by Eimear Gray, Anam Cara Yoga
Four weeks out things are, well, okay.
I suffered my second miscarriage at 8 weeks. (So early on, thank God. One consolation at least, I guess. So it’s said anyway, or rather whispered). Now, four weeks out, I’m getting there slowly, and when I mean getting there I mean functioning with a tad more happiness, rather than the just plain awful, harrowing, unrelenting pain of the “miscarriage week”, or indeed weeks.
It began as a “suspected” miscarriage and it progressed via ultrasounds and blood tests to more scans, more bloods, and more scans, and even more bloods while secretly inside I knew the truth, ever since the Doctor uttered the dreaded words,
“I’m sorry, but I can’t see anything”.
Then it happens. You’re starting to miscarry. You are relieved because at least, y’know, things are happening.
You are moving forward, maybe not in the direction you thought or hoped, but you are moving nonetheless. And it begins to hurt, not just emotionally, but physically too. So at least you know you’re not going crazy, that it’s all in your head, you at long last have physical proof that you are losing your pregnancy. And so it comes.
In my case, it was called an “Incomplete Miscarriage”. So options were proffered, a Dilation & Cutterage was decided on and after a minor procedure (if there is such a thing!?) I felt elated. I had survived. Now it was time to move on. But my brain didn’t get the memo it seems and Grief and Sadness kept finding their way back in. The only consolation, I told myself was that at least I was “moving on”.
In the “miscarriage week,” as I’ve come to call it, the overwhelming stench of grief pervaded me from the tips of my toenails to every strand of hair on my head.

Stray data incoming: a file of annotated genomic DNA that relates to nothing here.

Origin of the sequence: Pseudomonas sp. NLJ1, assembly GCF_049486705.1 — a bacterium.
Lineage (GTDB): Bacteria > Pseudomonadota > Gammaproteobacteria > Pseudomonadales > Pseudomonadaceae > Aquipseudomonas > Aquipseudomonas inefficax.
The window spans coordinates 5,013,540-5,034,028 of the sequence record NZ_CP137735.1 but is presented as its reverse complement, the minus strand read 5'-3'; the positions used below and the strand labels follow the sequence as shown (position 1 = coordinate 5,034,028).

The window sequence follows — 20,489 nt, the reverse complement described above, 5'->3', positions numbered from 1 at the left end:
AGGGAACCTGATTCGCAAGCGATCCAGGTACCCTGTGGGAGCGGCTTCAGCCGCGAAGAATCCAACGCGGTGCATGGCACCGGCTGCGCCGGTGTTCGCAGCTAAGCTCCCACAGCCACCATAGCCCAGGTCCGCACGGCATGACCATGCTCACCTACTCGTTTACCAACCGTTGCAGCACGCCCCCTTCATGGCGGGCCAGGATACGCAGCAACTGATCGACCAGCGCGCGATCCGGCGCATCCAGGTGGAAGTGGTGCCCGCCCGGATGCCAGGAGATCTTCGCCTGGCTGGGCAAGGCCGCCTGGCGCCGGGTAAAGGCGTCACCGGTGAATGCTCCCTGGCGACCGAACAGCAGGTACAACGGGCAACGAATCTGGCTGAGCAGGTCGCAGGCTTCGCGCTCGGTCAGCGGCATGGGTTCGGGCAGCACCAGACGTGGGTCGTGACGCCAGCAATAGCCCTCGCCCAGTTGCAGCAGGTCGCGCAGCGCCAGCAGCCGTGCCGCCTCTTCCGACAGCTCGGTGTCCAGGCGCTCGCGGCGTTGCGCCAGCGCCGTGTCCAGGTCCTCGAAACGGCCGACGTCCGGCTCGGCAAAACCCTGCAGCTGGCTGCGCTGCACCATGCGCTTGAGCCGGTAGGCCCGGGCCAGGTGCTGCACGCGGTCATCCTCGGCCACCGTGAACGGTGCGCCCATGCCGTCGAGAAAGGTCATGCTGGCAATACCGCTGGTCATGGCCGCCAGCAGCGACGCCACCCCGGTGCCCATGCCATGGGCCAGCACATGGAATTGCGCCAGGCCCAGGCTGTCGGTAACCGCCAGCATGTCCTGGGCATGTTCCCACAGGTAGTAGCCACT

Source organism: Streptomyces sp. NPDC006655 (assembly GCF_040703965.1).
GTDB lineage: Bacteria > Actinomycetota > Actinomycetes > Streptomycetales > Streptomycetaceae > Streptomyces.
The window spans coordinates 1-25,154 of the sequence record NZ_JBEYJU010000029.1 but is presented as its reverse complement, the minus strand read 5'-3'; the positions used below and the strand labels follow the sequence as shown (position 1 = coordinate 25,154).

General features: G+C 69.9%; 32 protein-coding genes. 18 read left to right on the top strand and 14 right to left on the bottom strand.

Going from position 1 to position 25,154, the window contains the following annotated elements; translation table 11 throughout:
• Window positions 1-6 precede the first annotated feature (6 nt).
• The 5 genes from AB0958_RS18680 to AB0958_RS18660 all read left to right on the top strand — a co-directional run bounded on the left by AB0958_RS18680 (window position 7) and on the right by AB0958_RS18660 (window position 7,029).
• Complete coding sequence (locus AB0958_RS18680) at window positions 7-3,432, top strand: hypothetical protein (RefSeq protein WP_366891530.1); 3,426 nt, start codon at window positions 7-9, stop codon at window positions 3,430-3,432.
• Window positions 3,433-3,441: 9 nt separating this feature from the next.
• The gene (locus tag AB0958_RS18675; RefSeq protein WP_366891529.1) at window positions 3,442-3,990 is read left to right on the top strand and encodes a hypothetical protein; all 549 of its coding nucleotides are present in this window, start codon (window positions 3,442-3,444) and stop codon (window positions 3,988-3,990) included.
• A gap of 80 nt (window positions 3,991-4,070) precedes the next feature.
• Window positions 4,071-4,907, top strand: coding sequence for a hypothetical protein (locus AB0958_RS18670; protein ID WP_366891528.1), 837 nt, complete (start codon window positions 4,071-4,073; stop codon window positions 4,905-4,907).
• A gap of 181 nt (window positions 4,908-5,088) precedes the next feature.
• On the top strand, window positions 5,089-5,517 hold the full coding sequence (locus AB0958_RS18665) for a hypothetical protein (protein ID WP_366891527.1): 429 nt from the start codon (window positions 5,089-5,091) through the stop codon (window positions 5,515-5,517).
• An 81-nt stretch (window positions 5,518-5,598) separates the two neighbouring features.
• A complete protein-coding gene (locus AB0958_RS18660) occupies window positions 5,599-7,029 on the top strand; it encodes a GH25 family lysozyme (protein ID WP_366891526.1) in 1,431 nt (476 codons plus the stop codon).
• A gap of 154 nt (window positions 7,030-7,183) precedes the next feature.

Feelings of otherworldliness surrounded me. No, the feelings were in me, actually “in me”, as I slowly came to terms with the fact that my worst fears were becoming my reality.
Yoga? Are you kidding me?!?
“Bring it to your mat”,
They say about the trials and tribulations of our lives.
“Yeah, everything. The good, the bad, and the ugly”.
Are you actually serious? Nah, not for me. At this moment I couldn’t even see, think or hear straight. All I wanted to do was cry, cry, and cry some more. I cried going to sleep and I cried waking up. The latter was more intense as for a split second when you wake; you forget what has happened… until it all comes rushing back. And the pain just washes over you again and again.
But in that grief, the pain, the tears, I felt completely Present. To what, you might ask. Everything? No. To what then? To Me… All I can do is BE.
Exhausted from thinking, from talking, from crying, from sadness, from anger, from Googling (Yes, I know), from life. I said it to my partner, after hours (or maybe they were just minutes) of silence –
“I have never felt more PRESENT”.
Despite all the yoga and meditation over the years, I have never been more Present.
Maybe I was actually present with life before all this, I don’t know. But that just sounds so gigantic. All I know is that I felt definitely Present with me. There was nothing but MY body, MY mind and MY breath. I felt I could only think about this breath, right now, in this second.
Well meaning family and friends, as they do, offered support the best way they could. They offered love and reassurance with false platitudes like “At least you got pregnant”, “There’s always next time”, and “Oh it’s so common”. The first not helping much (to be honest), the second only kind of and the third just left more questions.
It wasn’t until I Googled (again, I know) how common it actually was, did I realise I wasn’t alone. On message boards, it was ALL there. In all its heartbreaking glory.